Mystery Plays

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Satellite Gallery are currently exhibiting a show from artist Link Choi entitled Mystery Plays.

According to the blurb: “Link takes classic legends, bible stories and fables and re-enterprets them in contemporary form.” Now this is totally unfair, so I’ll get it out of the way first: Link? Legends? All I can think of is Nintendo games. Sorry.

But having said that, Link Choi is a graphic artist who takes iconic images from religious stories that we are all familiar with (although I might be a bit behind everyone else - my Mum took me out of Bible studies at primary after I came home from school one day and told her that God lived in the Carrington mental hospital), and reimagines them, giving them to us filtered through his own particular voice. Some of these are certainly striking – the image of Christ at the Pillar, hands bound, Guantanamo-esqe bag over his head, had the combined powers of the epic classics and the evening news at its most bleak.

Subject matter aside, Choi’s images are strikingly beautiful. His control of lighting and his limited palette are very pretty, and give the pictures that drama that the classics should have, even if you don’t recognise the source material.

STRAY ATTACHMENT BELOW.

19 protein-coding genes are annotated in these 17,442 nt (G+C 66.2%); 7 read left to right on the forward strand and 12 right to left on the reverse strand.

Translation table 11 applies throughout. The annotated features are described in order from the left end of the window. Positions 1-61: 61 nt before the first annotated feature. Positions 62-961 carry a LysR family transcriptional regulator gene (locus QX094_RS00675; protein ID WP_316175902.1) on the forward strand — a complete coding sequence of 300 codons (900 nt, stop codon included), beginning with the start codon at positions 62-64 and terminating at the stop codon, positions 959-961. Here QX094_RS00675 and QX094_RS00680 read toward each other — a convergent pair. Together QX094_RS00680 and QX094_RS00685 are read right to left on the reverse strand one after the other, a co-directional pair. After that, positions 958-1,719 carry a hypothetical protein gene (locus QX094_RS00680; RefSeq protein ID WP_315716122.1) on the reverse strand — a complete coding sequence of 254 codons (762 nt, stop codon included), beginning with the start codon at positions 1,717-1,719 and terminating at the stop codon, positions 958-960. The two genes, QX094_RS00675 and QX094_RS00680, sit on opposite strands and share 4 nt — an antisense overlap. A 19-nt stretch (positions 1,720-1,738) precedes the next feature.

Another of Choi’s strengths is in the faces of his characters. There is an expressiveness in them that counters the sometimes bare settings of the works. His depiction of Samson reminds me of old Punch cartoons, and this is in no way a bad thing.

Call me old-fashioned but I felt that Choi’s work was a little let down by being digital prints. His method of working is a combination of traditional and digital media, and I’m fine with that (I’m not a purist, and I am a Dave McKean fan). But what he achieves in these pieces could have been done just as well by hand, in pastels or paint or a mix of various media, and would be that much more striking for it, for being real. Being digital prints just seemed to weaken the impact of the work, for me at least. I dunno. Maybe this is the grumpy slipper-wearing technophobe talking. And what’s with the music these kids are listening to grumble grumble etc...

Along with Choi’s work Satellite are currently displaying some by Amanda A’Hara. These are pieces of embroidery on felt that hark back to a spinster aunt’s cross-stitch, except that they’re also like medical diagrams. Very strange. My favourites were How To Faint (a & b), which were as descriptive as they sound.

All of it’s worth a look. The show runs until the 18th of April, go see.

Mystery Plays
Link Choi

Satellite Gallery
Cnr Saint Benedicts St and Newton Rd

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